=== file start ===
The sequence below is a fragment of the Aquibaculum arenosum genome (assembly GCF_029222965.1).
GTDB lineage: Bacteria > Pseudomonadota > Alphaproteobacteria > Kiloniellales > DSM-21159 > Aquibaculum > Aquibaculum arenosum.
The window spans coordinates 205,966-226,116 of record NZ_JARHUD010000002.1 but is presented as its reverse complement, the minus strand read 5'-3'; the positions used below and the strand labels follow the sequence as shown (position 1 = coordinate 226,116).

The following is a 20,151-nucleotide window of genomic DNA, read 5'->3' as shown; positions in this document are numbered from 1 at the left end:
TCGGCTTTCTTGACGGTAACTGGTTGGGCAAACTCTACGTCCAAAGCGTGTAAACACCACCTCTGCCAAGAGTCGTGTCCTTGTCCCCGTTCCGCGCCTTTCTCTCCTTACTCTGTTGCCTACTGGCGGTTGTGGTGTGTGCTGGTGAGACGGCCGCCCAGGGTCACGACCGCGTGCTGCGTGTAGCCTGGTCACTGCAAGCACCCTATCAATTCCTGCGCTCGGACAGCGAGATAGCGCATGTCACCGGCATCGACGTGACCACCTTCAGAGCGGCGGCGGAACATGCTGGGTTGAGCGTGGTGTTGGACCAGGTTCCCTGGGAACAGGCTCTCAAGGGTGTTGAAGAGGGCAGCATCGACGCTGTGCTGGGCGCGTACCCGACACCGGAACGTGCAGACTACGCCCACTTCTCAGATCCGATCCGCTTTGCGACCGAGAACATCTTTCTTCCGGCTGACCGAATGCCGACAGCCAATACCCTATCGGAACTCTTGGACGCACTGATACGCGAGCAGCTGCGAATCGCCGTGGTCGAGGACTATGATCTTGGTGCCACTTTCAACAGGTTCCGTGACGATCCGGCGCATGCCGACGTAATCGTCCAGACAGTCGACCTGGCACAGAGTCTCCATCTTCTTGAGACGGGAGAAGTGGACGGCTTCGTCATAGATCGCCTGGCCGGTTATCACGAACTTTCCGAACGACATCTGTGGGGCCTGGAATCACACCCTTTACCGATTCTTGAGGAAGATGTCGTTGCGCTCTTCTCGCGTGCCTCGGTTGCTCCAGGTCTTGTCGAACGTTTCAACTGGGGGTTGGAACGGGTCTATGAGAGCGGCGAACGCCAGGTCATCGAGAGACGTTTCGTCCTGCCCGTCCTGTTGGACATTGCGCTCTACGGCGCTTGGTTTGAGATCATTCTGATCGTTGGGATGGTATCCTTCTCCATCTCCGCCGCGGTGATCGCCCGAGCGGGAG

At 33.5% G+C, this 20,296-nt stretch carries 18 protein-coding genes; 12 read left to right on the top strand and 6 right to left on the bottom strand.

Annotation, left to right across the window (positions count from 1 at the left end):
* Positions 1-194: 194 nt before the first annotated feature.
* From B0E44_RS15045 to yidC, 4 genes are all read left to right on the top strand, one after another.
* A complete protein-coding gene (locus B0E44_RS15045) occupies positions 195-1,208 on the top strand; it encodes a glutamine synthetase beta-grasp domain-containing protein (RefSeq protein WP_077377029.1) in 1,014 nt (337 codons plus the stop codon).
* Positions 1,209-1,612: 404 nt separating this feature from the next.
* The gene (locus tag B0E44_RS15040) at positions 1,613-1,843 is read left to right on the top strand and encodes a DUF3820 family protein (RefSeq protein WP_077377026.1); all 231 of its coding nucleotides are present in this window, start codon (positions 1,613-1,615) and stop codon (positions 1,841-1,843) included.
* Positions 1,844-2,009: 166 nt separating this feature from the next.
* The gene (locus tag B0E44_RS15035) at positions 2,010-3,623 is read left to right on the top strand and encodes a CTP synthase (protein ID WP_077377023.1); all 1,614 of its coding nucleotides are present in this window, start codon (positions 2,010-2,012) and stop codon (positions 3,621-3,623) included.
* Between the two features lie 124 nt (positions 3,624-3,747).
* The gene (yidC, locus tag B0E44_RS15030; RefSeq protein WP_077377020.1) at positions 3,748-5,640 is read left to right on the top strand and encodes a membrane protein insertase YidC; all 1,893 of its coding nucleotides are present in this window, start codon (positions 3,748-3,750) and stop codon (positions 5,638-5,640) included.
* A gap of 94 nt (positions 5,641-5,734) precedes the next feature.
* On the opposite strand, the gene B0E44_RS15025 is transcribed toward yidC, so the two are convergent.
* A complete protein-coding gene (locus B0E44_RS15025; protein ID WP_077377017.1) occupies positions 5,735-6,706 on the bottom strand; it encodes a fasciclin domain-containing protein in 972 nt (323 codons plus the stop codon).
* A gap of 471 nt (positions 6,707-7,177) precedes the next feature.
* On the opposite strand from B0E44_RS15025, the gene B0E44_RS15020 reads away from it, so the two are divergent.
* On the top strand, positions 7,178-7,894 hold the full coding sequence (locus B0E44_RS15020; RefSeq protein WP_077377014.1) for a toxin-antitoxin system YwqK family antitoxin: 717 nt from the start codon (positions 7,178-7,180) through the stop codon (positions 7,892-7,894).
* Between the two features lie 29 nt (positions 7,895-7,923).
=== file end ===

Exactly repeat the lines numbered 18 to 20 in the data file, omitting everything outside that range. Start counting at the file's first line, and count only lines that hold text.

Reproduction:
* On the opposite strand, the gene B0E44_RS15025 is transcribed toward yidC, so the two are convergent.
* A complete protein-coding gene (locus B0E44_RS15025; protein ID WP_077377017.1) occupies positions 5,735-6,706 on the bottom strand; it encodes a fasciclin domain-containing protein in 972 nt (323 codons plus the stop codon).
* A gap of 471 nt (positions 6,707-7,177) precedes the next feature.